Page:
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Policy Brief

The fiscal implications of a banking union

Systemic banking crises are a threat to all countries whatever their development level. They can entail major fiscal costs that can undermine the sustainability of public finances. More than anywhere else, however, a number of euro-area countries have been affected by a lethal negative feedback loop between banking and sovereign risk, followed by disintegration of the financial system, real economic fragmentation and the exposure of the European Central Bank. Recognising the systemic dimension of the problem, the Euro-Area Summit of June 2012 called for the creation of a banking union with common supervision and the possibility for the European Stability Mechanism to recapitalise banks directly. The findings of this paper were presented at the Informal ECOFIN in Nicosia on 14 September 2012.

By: and Date: September 14, 2012 Topic: European Macroeconomics & Governance

Systemic banking crises are a threat to all countries whatever their development level. They can entail major fiscal costs that can undermine the sustainability of public finances. More than anywhere else, however, a number of euro-area countries have been affected by a lethal negative feedback loop between banking and sovereign risk, followed by disintegration of the financial system, real economic fragmentation and the exposure of the European Central Bank. Recognising the systemic dimension of the problem, the Euro-Area Summit of June 2012 called for the creation of a banking union with common supervision and the possibility for the European Stability Mechanism to recapitalise banks directly.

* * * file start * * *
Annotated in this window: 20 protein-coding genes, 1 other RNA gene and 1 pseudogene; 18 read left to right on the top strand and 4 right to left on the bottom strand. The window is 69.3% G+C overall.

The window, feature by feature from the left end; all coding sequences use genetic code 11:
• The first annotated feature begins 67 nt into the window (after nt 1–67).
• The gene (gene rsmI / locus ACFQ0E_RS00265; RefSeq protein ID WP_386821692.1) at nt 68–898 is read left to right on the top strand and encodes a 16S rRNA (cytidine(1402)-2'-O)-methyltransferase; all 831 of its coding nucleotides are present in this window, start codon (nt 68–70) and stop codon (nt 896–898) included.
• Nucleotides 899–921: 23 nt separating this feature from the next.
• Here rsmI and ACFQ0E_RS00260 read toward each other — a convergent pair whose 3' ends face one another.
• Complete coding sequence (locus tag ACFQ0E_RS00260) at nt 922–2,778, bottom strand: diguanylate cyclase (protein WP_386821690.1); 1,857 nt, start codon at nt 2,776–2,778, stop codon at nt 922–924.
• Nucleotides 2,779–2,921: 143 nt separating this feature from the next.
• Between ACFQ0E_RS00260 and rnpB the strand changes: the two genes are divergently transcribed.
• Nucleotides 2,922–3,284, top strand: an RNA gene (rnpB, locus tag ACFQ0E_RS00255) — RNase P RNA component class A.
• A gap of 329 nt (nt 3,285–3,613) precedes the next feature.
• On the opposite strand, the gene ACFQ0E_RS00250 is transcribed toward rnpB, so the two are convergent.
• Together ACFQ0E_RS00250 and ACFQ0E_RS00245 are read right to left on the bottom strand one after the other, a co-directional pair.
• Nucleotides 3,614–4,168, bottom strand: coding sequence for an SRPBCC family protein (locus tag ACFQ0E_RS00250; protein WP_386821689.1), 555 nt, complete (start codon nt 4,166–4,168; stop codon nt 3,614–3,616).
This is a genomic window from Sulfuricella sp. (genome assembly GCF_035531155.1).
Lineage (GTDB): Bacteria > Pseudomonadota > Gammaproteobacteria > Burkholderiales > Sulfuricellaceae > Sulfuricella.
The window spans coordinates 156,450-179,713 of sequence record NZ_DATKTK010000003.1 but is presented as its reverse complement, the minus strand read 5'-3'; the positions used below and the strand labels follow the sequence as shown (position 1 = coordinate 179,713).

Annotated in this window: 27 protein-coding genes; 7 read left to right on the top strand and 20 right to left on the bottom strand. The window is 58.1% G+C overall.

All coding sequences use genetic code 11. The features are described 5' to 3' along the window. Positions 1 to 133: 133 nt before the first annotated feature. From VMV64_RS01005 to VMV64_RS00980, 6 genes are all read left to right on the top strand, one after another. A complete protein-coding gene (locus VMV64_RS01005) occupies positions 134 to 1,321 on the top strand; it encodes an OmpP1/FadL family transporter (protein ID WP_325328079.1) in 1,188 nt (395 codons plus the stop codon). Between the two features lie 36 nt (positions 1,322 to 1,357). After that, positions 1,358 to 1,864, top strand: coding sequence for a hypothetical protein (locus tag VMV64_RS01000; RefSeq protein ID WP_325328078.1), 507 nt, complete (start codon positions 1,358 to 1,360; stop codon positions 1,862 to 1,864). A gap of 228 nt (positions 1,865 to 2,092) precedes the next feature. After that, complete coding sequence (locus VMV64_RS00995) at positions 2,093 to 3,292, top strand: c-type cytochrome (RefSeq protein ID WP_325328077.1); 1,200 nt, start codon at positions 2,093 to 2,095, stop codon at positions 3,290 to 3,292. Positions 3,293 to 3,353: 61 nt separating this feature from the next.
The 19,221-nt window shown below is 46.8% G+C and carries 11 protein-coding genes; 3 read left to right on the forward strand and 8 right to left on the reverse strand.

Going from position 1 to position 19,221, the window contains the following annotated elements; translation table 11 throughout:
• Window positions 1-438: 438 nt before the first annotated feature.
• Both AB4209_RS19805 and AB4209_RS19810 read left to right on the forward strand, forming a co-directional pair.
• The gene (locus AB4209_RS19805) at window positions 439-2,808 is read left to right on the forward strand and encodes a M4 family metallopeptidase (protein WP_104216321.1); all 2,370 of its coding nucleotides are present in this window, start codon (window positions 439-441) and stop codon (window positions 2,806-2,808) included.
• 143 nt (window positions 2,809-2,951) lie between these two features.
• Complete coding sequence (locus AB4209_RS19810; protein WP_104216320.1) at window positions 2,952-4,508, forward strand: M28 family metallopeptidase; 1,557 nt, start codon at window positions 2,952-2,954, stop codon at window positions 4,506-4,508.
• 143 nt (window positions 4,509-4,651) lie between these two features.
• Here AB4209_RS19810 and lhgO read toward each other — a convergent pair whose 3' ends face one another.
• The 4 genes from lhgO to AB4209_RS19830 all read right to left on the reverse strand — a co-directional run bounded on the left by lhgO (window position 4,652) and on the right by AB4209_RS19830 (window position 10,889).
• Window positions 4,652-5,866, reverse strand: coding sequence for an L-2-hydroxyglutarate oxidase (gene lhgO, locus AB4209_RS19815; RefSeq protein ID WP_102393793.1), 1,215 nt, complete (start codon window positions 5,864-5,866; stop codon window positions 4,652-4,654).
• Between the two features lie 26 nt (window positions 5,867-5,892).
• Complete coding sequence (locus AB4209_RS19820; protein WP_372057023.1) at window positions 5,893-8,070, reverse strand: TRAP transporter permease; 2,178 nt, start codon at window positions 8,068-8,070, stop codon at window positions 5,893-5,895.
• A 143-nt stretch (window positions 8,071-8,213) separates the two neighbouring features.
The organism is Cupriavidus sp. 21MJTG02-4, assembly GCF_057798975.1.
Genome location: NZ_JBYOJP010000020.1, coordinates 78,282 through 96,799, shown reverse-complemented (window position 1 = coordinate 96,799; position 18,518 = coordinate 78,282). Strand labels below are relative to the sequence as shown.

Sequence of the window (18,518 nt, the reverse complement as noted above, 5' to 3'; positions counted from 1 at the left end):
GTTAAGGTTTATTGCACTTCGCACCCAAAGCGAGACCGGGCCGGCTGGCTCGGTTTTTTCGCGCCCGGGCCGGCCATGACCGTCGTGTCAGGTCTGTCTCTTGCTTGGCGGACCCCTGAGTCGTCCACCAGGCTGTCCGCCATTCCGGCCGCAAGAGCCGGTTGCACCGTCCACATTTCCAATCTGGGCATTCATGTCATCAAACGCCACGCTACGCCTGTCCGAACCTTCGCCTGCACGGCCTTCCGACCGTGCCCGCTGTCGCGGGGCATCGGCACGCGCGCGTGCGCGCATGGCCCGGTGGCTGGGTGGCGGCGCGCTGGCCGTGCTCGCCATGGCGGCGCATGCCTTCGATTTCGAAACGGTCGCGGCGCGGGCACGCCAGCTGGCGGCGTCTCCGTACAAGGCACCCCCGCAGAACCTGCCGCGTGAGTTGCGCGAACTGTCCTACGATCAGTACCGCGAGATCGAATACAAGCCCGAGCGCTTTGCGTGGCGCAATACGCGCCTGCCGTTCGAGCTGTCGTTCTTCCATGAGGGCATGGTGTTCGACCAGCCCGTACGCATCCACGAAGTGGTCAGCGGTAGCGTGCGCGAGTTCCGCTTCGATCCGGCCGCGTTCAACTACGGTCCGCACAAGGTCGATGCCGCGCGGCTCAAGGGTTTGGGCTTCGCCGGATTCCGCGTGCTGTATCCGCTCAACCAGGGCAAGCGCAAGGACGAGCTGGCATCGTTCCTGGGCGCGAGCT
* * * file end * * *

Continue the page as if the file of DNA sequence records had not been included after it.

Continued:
The findings of this paper were presented at the Informal ECOFIN in Nicosia on 14 September 2012.

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Policy Contribution

A macro approach to international bank resolution

As regulators rush to strengthen banking supervision and implement bank resolution regimes, a macro approach to resolution is needed that considers both the contagion effects of bail-in and the continuing need for a fiscal backstop to the financial system. This can be facilitated through the completion of a banking union in which the European Stability Mechanism (ESM) becomes the fiscal backstop to the euro-area banking system.

By: Dirk Schoenmaker Topic: Finance & Financial Regulation Date: July 10, 2017
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Blog Post

A tangled tale of bank liquidation in Venice

What can we learn about the Italian banking sector from the decision to liquidate Veneto Banca and Banca Popolare di Vicenza? Silvia Merler sees a tendency for Italy to let politics outweigh economics.

By: Silvia Merler Topic: Finance & Financial Regulation Date: June 26, 2017
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Past Event

Past Event

Bail-ins and bank resolution in Europe

This invitation-only event will feature a presentation by Thomas Philippon of a report on bail-ins and bank resolution in Europe. Failed financial firms should not be bailed out by the taxpayers. Europe, unfortunately, has a weak track record of following this principle of good governance and sound economic policy. The banking union, with its new […]

Speakers: Thomas Philippon Topic: Finance & Financial Regulation Location: Bruegel, Rue de la Charité 33, 1210 Brussels Date: June 19, 2017
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Policy Contribution

German Bundestag

Charting the next steps for the EU financial supervisory architecture

The combination of banking union and Brexit justifies a reform of the European Banking Authority (EBA) and the European Securities and Markets Authority (ESMA) in the near term, in line with the subsidiarity principle and the accountability of EBA and ESMA and their scrutiny by the European Parliament should be enhanced as a key element of their governance reform.